¶ 1 This appeal addresses whether hospitals who accept payment from the Arizona Health Care Cost Containment System (“AHCCCS”) for services rendered to AHCCCS patients (“Patients”) can later seek to impose and enforce liens on funds the Patients have obtained from third-party tortfeasors related to the Hospital services provided. In this case, the Hospitals claim and the superior court held that by entering into accord and satisfaction agreements, the Patients cannot now seek to declare the liens unenforceable. We hold the accord and satisfaction agreements are void because, as the Patients argue, federal law preempts Arizona law to the extent state law allows the liens. Since the liens themselves are void under federal law, the accord and satisfaction agreements are also unenforceable. Accordingly, we reverse the judgment and remand this matter to the superior court for further proceedings consistent with this decision.1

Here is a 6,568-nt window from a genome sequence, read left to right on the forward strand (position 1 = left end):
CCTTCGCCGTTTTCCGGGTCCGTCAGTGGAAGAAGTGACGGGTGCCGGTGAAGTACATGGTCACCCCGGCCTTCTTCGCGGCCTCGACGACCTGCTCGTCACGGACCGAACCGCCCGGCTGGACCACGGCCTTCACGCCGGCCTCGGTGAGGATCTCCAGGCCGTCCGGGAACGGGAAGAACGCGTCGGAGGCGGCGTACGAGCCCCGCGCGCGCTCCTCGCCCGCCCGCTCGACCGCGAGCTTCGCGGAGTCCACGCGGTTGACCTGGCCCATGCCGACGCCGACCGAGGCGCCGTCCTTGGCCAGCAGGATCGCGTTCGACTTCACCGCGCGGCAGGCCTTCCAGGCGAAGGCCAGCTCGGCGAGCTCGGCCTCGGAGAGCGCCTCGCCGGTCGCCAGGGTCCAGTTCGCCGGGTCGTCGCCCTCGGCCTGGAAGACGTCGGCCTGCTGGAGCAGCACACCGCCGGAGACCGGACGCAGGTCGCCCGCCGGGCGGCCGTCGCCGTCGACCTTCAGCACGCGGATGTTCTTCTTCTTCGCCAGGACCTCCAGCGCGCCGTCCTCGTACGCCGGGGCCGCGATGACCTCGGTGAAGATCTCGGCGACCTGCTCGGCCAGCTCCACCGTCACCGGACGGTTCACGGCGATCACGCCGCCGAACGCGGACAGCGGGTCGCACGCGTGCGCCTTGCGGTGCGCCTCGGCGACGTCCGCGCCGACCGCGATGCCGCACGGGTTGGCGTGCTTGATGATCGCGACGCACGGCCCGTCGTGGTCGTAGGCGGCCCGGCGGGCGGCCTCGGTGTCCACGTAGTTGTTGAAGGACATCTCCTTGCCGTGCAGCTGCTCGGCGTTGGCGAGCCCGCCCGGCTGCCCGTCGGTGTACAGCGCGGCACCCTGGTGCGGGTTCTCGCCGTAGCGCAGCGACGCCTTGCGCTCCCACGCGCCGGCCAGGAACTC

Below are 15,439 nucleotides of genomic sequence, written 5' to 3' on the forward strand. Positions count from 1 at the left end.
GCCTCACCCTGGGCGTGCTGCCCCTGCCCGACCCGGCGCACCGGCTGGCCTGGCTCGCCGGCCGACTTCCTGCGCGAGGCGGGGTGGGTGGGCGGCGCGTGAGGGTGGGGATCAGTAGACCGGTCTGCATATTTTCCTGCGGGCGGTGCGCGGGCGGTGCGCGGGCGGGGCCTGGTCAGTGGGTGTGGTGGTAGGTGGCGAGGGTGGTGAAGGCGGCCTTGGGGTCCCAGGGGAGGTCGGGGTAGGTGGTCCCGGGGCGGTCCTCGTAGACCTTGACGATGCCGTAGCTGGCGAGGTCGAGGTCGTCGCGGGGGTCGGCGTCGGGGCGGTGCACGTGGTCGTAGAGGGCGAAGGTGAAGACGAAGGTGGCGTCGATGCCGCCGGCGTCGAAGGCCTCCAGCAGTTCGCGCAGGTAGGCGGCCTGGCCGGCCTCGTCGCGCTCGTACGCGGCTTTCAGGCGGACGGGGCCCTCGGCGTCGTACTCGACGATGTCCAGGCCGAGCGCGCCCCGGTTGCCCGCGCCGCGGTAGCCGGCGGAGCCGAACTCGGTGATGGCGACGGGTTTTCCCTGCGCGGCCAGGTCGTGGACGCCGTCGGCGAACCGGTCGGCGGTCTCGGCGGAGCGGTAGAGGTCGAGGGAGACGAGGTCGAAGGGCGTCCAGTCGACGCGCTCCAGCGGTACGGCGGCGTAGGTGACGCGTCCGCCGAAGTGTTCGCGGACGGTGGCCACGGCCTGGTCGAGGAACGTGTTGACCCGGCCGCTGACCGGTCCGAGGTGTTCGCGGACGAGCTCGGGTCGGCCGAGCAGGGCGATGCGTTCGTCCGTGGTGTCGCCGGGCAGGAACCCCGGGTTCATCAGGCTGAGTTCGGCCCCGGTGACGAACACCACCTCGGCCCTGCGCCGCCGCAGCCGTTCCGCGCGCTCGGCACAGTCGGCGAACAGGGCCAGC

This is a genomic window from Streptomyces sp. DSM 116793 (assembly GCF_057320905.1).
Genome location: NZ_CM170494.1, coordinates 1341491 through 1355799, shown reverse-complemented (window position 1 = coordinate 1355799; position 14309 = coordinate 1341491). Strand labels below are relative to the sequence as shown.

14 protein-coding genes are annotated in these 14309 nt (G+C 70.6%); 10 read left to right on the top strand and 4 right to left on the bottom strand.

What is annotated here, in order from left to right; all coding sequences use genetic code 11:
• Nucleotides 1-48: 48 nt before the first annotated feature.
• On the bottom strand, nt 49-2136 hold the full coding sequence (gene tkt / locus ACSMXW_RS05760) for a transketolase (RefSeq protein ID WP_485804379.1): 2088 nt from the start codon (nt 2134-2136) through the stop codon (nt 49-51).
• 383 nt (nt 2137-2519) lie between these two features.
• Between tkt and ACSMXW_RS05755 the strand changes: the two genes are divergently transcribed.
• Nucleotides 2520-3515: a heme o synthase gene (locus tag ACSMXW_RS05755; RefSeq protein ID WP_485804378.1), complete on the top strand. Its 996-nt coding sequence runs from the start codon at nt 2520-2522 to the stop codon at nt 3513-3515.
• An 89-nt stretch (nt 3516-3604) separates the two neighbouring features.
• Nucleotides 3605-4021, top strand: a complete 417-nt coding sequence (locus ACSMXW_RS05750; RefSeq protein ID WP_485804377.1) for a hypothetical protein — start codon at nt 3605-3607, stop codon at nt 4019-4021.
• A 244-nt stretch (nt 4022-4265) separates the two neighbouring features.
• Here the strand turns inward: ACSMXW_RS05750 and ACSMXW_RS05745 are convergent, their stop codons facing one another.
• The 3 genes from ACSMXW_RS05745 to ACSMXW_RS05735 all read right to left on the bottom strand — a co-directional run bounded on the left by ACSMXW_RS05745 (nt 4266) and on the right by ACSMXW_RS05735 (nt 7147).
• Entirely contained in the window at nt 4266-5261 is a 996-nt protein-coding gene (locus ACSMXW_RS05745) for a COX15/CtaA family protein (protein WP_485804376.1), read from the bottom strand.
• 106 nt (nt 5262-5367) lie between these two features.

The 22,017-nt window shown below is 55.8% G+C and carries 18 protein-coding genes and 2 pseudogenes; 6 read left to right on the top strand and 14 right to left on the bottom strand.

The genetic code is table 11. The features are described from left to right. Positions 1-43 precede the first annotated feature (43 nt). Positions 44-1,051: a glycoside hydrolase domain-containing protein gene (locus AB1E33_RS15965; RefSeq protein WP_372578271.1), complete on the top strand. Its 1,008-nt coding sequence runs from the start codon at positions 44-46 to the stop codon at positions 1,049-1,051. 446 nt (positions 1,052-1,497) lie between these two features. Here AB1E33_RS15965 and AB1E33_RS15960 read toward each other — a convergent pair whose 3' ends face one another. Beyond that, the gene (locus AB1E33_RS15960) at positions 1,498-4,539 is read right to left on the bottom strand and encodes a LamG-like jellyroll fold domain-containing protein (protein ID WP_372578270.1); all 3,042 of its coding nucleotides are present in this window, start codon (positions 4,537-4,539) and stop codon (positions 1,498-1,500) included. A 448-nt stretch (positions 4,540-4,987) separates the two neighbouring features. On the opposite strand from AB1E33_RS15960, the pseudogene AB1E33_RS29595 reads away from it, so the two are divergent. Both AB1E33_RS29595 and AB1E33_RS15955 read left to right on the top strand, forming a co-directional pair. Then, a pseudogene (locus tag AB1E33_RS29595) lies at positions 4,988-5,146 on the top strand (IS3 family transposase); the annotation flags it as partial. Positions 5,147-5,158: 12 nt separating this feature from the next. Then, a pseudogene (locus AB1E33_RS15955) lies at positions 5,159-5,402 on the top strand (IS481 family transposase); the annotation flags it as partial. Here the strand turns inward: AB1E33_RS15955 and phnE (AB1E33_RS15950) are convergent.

¶ 2 The Hospitals accepted payments from AHCCCS for treating the Patients. Pursuant to Arizona Revised Statutes (“A.R.S.”) sections 33–931 (2014) and 36–2903.01 (Supp.2013), the Hospitals then recorded liens for the difference in the amount billed for services and the amount paid by AHCCCS. The Patients obtained personal injury settlements from third parties that related to the medical care provided. To access their settlement funds, the Patients, with the assistance of counsel, agreed with the Hospitals to have the persons holding the settlement funds pay the Hospitals reduced amounts in return for the Hospitals releasing their liens. These Patients as well as other patients who had not settled hospital liens brought this putative class action against the Hospitals on a number of theories, including a request for declaratory relief, that federal law preempted the liens.2 The Patients also argued that federal law prohibited any accord and satisfaction of such liens. Each claim was premised on the theory that the liens were invalid under federal law.3 The Patients requested in part that the Hospitals be ordered to refund to the Patients the amounts paid to the Hospitals to release the liens. As an exhibit to their complaint the Patients attached “Provider Participation Agreements” between the Hospitals and AHCCCS in which the Hospitals agreed to comply with federal law: “The Provider shall comply with all federal, State and local laws, regulations, standards, and executive orders governing performance of duties under this Agreement....” Many of those agreements also specifically stated that [t]he Provider agrees to abide by Arizona Administrative Code R9–22–702 prohibiting the Provider from charging collecting, or attempting to collect payment from an AHCCCS eligible person.”